This is an archived article that was published on sltrib.com in 2014, and information in the article may be outdated. It is provided only for personal research purposes and may not be reprinted.
Fourteen liberal senators sent a letter to President Barack Obama on Wednesday urging him to create a new national monument in southeastern Utah forever protecting redrock mesas, ancient cliff dwellings and a hunting site that's 12,000 years old.
The letter is sure to irritate Utah's members of Congress, who have attempted to curtail the president's power to set aside such land and oppose a new Greater Canyonlands National Monument, which would block oil and gas drilling and other uses on 1.8 million acres.
A coalition of environmental groups including the Sierra Club and the Southern Utah Wilderness Alliance helped collect the signatures of senators such as Dick Durbin, D-Ill., Elizabeth Warren, D-Mass., and Barbara Boxer, D-Calif.
"Greater Canyonlands is one of our nation's most stunning, wild and unique landscapes," the letter reads. "It should be protected permanently for the benefit and education of future generations."
The Navajo Nation has also lobbied the Interior Department to create a national monument in the area, since it contains some areas they consider sacred.
Sen. Orrin Hatch, R-Utah, said it wasn't surprising that Democratic senators want the monument, but said: "It is discouraging that they want President Obama to abuse that authority on lands in a state they don't live in or represent in the Senate."
The 1906 Antiquities Act allows presidents to unilaterally create national monuments and Obama has used it a handful of times. In his State of the Union address this year, he promised additional ones.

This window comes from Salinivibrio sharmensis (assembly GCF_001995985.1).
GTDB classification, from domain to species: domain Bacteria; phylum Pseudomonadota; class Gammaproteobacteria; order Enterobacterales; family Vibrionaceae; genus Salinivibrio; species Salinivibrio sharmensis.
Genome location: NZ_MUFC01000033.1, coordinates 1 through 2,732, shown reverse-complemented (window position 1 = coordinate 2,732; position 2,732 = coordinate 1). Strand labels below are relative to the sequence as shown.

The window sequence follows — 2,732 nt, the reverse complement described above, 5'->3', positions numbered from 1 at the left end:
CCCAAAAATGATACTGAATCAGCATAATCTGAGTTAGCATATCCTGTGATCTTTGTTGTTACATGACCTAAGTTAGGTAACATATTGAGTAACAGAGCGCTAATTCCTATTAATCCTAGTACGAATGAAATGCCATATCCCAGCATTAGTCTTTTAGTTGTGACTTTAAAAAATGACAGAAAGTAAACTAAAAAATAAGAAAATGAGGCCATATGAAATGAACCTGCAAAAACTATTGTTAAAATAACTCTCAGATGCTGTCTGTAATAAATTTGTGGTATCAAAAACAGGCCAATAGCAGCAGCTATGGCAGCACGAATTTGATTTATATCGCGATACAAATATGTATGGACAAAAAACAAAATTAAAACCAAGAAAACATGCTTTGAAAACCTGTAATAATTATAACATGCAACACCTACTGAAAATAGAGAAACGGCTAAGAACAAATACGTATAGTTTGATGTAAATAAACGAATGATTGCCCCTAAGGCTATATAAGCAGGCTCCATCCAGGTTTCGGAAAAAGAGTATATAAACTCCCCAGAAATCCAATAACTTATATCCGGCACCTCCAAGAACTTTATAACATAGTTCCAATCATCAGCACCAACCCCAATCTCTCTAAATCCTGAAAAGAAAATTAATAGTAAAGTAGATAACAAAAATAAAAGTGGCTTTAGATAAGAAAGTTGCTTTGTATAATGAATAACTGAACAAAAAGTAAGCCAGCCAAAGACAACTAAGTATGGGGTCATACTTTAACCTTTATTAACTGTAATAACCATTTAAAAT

"I'll use my authority," he said, "to protect more of our pristine federal lands for future generations."
Rep. Rob Bishop, R-Utah, doesn't want to see that happen. He pushed legislation this year that would require a thorough environmental study of any new national monument and would limit the president's power by capping it at one monument per state each four-year term.
The House passed Bishop's bill but the Senate hasn't taken it up.
Bishop has also convened a working group of county officials, energy companies and environmental organization in hope of striking a compromise, setting aside certain lands for energy development and others as wilderness. That effort, made in part to avoid a new national monument, is ongoing.
None of Utah's members of Congress has supported the creation of a Greater Canyonlands National Monument. They have argued instead that the president shouldn't create a new monument without local support.
That's what happened with the last national monument designated in Utah. President Bill Clinton shocked Utah officials when he announced the creation of the Grand Staircase-Escalante National Monument in 1996.
In a speech on the Senate floor Hatch equated that move to the Japanese attack on Pearl Harbor.
"This massive proclamation came completely without notice to the public," Hatch said. "The biggest presidential land set-aside in almost 20 years was a sneak attack."
The senators who signed the letter are Durbin, Boxer, Warren, Tammy Baldwin, D-Wisc., Richard Blumenthal, D-Conn., Sherrod Brown, D-Ohio, Tom Harkin, D-Iowa, Ed Markey, D-Mass., Robert Menendez, D-N.J., Patty Murray, D-Wash., Bernie Sanders, I-Vt., Brian Schatz, D-Hawaii, Debbie Stabenow, D-Mich., and Sheldon Whitehouse, D-R.I.